This album by guitarist Rick Matle compiles a series of recordings that were made over a number of years in his home studio which Matle characterizes as experimental. All the tunes were composed by Matle, either by himself or in collaboration with others. Even though there are time gaps between track recordings, each tune builds upon those that preceded it. The one constant is the presence of longtime performing companion, vocalist Sheila Landis, who contributes her unique vocal techniques, mostly wordless, on such cuts as "View" and "Spiral." On the latter, her voice is subsumed in the Matle highly charged guitar to the point that it sounds as if she is one of the blocks of chords that is coming from Matle's guitar or bass. She is present on the tracks not for her lyricizing, but for the instrumental qualities of her voice. The experimental nature comes with the sounds that Matle creates. Some of the latter pieces on the album might be further, deeper explorations of ideas and themes that were only sketchily addressed on earlier recorded tracks. "Spatter," with images of what one would expect from listening to creatures from outer space or short-wave radio frequencies, before moving into a Middle Eastern musical motif, seem to finds its fruition in "The Dark Backwards." It also results in images of short-wave radio frequencies and auto racing. The musical impressions reach a climax in a 13-minute-long "Ears Wide Shut," where the playing moves back and forth between frenzied and surreal with celestial in between. If music is imagery, Matle has hit the jackpot. This is serious, intense stuff, and unless one is deeply involved in creative improvised music, listeners will likely need several hearings to absorb it.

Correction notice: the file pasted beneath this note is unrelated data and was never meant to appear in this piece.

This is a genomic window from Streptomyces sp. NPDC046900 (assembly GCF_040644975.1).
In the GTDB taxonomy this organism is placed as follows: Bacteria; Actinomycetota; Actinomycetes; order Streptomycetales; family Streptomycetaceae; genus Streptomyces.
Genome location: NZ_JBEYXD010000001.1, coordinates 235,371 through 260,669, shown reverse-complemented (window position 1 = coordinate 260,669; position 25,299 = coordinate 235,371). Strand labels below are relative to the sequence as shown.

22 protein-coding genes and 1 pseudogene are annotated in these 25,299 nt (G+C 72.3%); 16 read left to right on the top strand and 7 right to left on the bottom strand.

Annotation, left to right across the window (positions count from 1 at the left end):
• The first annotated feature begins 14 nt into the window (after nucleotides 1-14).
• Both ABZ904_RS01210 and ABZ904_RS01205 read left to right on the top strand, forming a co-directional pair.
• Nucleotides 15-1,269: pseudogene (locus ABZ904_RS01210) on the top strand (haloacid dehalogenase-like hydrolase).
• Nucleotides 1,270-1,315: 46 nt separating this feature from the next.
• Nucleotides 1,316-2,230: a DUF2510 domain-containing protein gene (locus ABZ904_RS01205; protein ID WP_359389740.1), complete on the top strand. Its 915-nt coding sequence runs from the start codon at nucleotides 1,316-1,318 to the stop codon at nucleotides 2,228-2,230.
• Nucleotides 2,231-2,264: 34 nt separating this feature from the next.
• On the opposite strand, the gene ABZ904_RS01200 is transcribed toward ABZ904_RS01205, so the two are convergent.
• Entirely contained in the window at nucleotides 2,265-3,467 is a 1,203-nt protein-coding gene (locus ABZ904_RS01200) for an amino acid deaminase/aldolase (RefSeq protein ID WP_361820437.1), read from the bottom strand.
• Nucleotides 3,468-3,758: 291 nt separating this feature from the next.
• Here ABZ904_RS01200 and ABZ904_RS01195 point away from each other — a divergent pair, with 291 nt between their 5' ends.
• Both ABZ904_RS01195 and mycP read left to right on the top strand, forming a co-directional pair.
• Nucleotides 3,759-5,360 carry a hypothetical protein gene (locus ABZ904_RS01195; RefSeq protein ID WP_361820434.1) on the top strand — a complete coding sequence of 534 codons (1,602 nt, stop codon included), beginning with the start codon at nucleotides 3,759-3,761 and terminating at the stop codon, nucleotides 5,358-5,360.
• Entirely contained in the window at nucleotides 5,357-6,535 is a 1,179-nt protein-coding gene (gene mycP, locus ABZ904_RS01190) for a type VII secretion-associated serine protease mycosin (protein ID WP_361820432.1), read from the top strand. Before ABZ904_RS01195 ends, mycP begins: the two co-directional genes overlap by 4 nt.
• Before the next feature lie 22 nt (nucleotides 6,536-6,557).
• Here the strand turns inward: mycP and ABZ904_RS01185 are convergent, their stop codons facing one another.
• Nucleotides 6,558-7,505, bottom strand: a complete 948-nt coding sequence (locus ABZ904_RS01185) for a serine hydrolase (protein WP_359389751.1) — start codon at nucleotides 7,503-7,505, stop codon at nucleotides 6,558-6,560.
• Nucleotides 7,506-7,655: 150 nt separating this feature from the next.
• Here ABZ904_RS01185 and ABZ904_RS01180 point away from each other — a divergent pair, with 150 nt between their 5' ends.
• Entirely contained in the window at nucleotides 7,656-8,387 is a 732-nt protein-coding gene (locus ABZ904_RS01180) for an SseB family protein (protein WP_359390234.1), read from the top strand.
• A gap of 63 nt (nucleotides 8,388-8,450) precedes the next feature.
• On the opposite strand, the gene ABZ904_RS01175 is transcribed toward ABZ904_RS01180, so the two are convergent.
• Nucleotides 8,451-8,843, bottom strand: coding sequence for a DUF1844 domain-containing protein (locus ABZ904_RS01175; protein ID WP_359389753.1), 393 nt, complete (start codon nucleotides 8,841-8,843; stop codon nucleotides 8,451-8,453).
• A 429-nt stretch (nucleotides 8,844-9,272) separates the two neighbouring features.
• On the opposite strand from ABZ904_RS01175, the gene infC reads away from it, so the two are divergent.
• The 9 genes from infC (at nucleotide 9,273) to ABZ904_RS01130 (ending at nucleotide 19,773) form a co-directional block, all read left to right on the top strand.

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AllMusic Review by Dave Nathan